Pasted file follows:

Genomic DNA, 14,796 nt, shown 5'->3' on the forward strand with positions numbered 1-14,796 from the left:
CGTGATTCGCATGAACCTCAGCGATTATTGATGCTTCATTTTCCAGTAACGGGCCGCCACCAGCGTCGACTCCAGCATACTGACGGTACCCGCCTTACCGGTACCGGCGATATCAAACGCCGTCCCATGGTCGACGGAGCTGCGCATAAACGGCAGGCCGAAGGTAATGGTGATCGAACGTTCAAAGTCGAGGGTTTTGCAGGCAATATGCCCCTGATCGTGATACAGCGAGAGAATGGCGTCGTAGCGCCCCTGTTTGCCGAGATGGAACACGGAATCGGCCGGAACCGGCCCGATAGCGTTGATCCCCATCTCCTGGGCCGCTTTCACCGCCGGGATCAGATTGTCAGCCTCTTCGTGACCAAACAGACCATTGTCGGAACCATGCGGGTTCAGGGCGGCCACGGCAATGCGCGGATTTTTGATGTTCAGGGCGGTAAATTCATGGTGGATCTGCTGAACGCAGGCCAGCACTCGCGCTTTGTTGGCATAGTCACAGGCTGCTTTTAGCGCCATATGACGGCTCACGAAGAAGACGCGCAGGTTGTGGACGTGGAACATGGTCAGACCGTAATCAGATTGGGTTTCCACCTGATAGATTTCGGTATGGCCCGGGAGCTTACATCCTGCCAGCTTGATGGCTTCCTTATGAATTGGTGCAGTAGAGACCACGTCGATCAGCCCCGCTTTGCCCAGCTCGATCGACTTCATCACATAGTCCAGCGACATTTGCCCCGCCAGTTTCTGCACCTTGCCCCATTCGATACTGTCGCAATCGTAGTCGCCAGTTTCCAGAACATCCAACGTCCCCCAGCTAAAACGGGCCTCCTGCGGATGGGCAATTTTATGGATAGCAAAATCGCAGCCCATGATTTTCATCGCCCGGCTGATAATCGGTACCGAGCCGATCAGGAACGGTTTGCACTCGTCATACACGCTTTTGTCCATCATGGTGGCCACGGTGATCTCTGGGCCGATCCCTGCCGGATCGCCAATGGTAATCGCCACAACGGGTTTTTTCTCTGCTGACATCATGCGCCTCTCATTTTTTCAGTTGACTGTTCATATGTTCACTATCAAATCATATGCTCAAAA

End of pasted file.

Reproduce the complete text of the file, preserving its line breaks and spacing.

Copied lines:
Genomic DNA, 14,796 nt, shown 5'->3' on the forward strand with positions numbered 1-14,796 from the left:
CGTGATTCGCATGAACCTCAGCGATTATTGATGCTTCATTTTCCAGTAACGGGCCGCCACCAGCGTCGACTCCAGCATACTGACGGTACCCGCCTTACCGGTACCGGCGATATCAAACGCCGTCCCATGGTCGACGGAGCTGCGCATAAACGGCAGGCCGAAGGTAATGGTGATCGAACGTTCAAAGTCGAGGGTTTTGCAGGCAATATGCCCCTGATCGTGATACAGCGAGAGAATGGCGTCGTAGCGCCCCTGTTTGCCGAGATGGAACACGGAATCGGCCGGAACCGGCCCGATAGCGTTGATCCCCATCTCCTGGGCCGCTTTCACCGCCGGGATCAGATTGTCAGCCTCTTCGTGACCAAACAGACCATTGTCGGAACCATGCGGGTTCAGGGCGGCCACGGCAATGCGCGGATTTTTGATGTTCAGGGCGGTAAATTCATGGTGGATCTGCTGAACGCAGGCCAGCACTCGCGCTTTGTTGGCATAGTCACAGGCTGCTTTTAGCGCCATATGACGGCTCACGAAGAAGACGCGCAGGTTGTGGACGTGGAACATGGTCAGACCGTAATCAGATTGGGTTTCCACCTGATAGATTTCGGTATGGCCCGGGAGCTTACATCCTGCCAGCTTGATGGCTTCCTTATGAATTGGTGCAGTAGAGACCACGTCGATCAGCCCCGCTTTGCCCAGCTCGATCGACTTCATCACATAGTCCAGCGACATTTGCCCCGCCAGTTTCTGCACCTTGCCCCATTCGATACTGTCGCAATCGTAGTCGCCAGTTTCCAGAACATCCAACGTCCCCCAGCTAAAACGGGCCTCCTGCGGATGGGCAATTTTATGGATAGCAAAATCGCAGCCCATGATTTTCATCGCCCGGCTGATAATCGGTACCGAGCCGATCAGGAACGGTTTGCACTCGTCATACACGCTTTTGTCCATCATGGTGGCCACGGTGATCTCTGGGCCGATCCCTGCCGGATCGCCAATGGTAATCGCCACAACGGGTTTTTTCTCTGCTGACATCATGCGCCTCTCATTTTTTCAGTTGACTGTTCATATGTTCACTATCAAATCATATGCTCAAAA